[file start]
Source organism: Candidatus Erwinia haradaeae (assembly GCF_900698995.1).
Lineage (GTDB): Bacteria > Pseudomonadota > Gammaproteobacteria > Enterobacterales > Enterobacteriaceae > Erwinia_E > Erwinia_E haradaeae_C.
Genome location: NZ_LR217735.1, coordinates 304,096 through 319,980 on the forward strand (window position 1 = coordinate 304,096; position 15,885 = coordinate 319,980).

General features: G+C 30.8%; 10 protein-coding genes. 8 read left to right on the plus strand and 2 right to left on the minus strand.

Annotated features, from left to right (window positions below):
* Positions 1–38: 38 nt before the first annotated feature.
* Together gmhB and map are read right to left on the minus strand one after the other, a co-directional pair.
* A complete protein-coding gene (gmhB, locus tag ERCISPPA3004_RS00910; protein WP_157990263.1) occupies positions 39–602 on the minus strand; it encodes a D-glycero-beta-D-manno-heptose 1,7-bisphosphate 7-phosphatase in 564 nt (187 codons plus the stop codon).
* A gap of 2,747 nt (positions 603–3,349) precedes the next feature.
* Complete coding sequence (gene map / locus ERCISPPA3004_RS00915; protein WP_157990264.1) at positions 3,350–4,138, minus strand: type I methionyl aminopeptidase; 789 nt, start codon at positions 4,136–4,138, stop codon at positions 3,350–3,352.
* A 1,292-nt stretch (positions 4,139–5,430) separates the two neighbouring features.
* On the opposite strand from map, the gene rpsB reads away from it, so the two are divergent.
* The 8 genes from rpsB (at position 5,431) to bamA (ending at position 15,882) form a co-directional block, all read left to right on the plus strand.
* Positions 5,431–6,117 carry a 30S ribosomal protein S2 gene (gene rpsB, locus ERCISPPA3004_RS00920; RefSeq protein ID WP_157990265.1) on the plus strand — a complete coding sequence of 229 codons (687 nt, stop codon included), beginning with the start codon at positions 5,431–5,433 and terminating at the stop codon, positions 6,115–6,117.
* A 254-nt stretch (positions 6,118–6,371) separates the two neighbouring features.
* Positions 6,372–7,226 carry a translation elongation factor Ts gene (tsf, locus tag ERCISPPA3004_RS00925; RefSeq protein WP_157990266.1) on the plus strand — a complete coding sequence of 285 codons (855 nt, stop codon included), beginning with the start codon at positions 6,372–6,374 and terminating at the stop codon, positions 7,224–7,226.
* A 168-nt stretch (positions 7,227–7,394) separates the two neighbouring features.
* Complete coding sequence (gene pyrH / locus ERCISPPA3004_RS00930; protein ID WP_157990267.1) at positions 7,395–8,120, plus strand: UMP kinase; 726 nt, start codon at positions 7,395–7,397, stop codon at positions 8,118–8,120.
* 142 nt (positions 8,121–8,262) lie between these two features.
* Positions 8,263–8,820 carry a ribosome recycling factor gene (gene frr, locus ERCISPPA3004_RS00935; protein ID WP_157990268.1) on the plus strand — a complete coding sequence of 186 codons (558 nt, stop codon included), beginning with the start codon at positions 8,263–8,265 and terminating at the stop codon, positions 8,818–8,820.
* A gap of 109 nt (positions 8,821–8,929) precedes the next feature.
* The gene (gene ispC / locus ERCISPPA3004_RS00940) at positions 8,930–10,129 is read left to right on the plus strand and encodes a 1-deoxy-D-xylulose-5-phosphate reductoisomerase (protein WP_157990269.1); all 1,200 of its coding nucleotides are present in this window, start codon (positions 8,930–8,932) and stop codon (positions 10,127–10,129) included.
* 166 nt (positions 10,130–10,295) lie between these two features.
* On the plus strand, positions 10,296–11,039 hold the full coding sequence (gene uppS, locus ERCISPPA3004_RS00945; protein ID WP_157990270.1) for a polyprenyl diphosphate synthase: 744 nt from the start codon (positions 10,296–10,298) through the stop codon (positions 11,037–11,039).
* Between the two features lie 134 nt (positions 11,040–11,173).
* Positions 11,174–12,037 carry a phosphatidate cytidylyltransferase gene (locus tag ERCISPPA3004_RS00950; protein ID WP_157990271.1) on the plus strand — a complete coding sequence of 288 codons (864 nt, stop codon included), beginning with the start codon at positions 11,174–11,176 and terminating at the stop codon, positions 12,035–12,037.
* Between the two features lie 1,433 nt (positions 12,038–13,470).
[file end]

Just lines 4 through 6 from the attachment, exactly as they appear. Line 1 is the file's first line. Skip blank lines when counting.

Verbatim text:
General features: G+C 30.8%; 10 protein-coding genes. 8 read left to right on the plus strand and 2 right to left on the minus strand.

Annotated features, from left to right (window positions below):
* Positions 1–38: 38 nt before the first annotated feature.